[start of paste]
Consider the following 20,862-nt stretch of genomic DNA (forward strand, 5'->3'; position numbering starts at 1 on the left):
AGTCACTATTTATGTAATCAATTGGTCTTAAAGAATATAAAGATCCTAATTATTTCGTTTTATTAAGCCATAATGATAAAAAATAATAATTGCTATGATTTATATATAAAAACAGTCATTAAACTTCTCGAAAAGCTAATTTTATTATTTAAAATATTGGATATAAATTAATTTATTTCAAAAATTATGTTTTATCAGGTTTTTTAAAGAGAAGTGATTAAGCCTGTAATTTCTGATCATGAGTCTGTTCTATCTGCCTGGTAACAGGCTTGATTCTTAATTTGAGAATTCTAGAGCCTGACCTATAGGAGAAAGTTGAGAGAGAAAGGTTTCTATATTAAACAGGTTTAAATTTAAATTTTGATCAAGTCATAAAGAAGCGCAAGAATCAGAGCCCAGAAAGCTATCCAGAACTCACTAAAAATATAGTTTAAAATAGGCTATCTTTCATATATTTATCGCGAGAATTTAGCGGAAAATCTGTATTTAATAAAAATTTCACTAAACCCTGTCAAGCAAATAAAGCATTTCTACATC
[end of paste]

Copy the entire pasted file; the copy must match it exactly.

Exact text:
Consider the following 20,862-nt stretch of genomic DNA (forward strand, 5'->3'; position numbering starts at 1 on the left):
AGTCACTATTTATGTAATCAATTGGTCTTAAAGAATATAAAGATCCTAATTATTTCGTTTTATTAAGCCATAATGATAAAAAATAATAATTGCTATGATTTATATATAAAAACAGTCATTAAACTTCTCGAAAAGCTAATTTTATTATTTAAAATATTGGATATAAATTAATTTATTTCAAAAATTATGTTTTATCAGGTTTTTTAAAGAGAAGTGATTAAGCCTGTAATTTCTGATCATGAGTCTGTTCTATCTGCCTGGTAACAGGCTTGATTCTTAATTTGAGAATTCTAGAGCCTGACCTATAGGAGAAAGTTGAGAGAGAAAGGTTTCTATATTAAACAGGTTTAAATTTAAATTTTGATCAAGTCATAAAGAAGCGCAAGAATCAGAGCCCAGAAAGCTATCCAGAACTCACTAAAAATATAGTTTAAAATAGGCTATCTTTCATATATTTATCGCGAGAATTTAGCGGAAAATCTGTATTTAATAAAAATTTCACTAAACCCTGTCAAGCAAATAAAGCATTTCTACATC